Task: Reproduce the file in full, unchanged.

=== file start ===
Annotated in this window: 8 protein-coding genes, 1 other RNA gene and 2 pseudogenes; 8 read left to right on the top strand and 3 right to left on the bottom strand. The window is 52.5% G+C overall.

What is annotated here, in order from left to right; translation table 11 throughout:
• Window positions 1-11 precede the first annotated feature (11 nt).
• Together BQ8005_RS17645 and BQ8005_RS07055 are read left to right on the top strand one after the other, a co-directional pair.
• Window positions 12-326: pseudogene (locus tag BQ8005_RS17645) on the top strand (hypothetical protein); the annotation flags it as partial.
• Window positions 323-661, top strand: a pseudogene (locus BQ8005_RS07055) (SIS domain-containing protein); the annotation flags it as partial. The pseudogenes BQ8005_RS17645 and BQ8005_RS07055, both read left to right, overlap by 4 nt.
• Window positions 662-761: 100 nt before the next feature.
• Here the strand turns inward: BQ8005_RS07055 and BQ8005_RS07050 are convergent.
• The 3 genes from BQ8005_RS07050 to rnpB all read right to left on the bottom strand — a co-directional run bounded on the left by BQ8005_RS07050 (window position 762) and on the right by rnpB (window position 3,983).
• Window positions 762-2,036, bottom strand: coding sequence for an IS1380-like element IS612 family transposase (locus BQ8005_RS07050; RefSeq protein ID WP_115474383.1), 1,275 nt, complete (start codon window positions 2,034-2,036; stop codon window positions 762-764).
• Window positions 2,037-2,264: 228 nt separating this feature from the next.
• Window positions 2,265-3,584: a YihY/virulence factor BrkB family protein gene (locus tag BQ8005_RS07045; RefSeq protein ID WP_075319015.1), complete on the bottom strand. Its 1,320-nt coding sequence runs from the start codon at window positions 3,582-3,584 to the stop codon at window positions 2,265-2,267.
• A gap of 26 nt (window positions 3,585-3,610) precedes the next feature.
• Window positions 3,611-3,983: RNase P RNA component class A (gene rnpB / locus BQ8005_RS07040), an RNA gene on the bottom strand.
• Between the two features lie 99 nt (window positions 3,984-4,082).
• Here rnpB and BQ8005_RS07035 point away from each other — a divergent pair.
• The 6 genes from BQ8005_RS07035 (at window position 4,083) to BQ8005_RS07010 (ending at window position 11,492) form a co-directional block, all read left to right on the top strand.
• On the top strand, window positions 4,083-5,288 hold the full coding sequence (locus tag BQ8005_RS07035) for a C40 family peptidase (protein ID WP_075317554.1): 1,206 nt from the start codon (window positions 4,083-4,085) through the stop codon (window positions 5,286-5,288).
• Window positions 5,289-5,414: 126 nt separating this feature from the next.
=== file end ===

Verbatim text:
Annotated in this window: 8 protein-coding genes, 1 other RNA gene and 2 pseudogenes; 8 read left to right on the top strand and 3 right to left on the bottom strand. The window is 52.5% G+C overall.

What is annotated here, in order from left to right; translation table 11 throughout:
• Window positions 1-11 precede the first annotated feature (11 nt).
• Together BQ8005_RS17645 and BQ8005_RS07055 are read left to right on the top strand one after the other, a co-directional pair.
• Window positions 12-326: pseudogene (locus tag BQ8005_RS17645) on the top strand (hypothetical protein); the annotation flags it as partial.
• Window positions 323-661, top strand: a pseudogene (locus BQ8005_RS07055) (SIS domain-containing protein); the annotation flags it as partial. The pseudogenes BQ8005_RS17645 and BQ8005_RS07055, both read left to right, overlap by 4 nt.
• Window positions 662-761: 100 nt before the next feature.
• Here the strand turns inward: BQ8005_RS07055 and BQ8005_RS07050 are convergent.
• The 3 genes from BQ8005_RS07050 to rnpB all read right to left on the bottom strand — a co-directional run bounded on the left by BQ8005_RS07050 (window position 762) and on the right by rnpB (window position 3,983).
• Window positions 762-2,036, bottom strand: coding sequence for an IS1380-like element IS612 family transposase (locus BQ8005_RS07050; RefSeq protein ID WP_115474383.1), 1,275 nt, complete (start codon window positions 2,034-2,036; stop codon window positions 762-764).
• Window positions 2,037-2,264: 228 nt separating this feature from the next.
• Window positions 2,265-3,584: a YihY/virulence factor BrkB family protein gene (locus tag BQ8005_RS07045; RefSeq protein ID WP_075319015.1), complete on the bottom strand. Its 1,320-nt coding sequence runs from the start codon at window positions 3,582-3,584 to the stop codon at window positions 2,265-2,267.
• A gap of 26 nt (window positions 3,585-3,610) precedes the next feature.
• Window positions 3,611-3,983: RNase P RNA component class A (gene rnpB / locus BQ8005_RS07040), an RNA gene on the bottom strand.
• Between the two features lie 99 nt (window positions 3,984-4,082).
• Here rnpB and BQ8005_RS07035 point away from each other — a divergent pair.
• The 6 genes from BQ8005_RS07035 (at window position 4,083) to BQ8005_RS07010 (ending at window position 11,492) form a co-directional block, all read left to right on the top strand.
• On the top strand, window positions 4,083-5,288 hold the full coding sequence (locus tag BQ8005_RS07035) for a C40 family peptidase (protein ID WP_075317554.1): 1,206 nt from the start codon (window positions 4,083-4,085) through the stop codon (window positions 5,286-5,288).
• Window positions 5,289-5,414: 126 nt separating this feature from the next.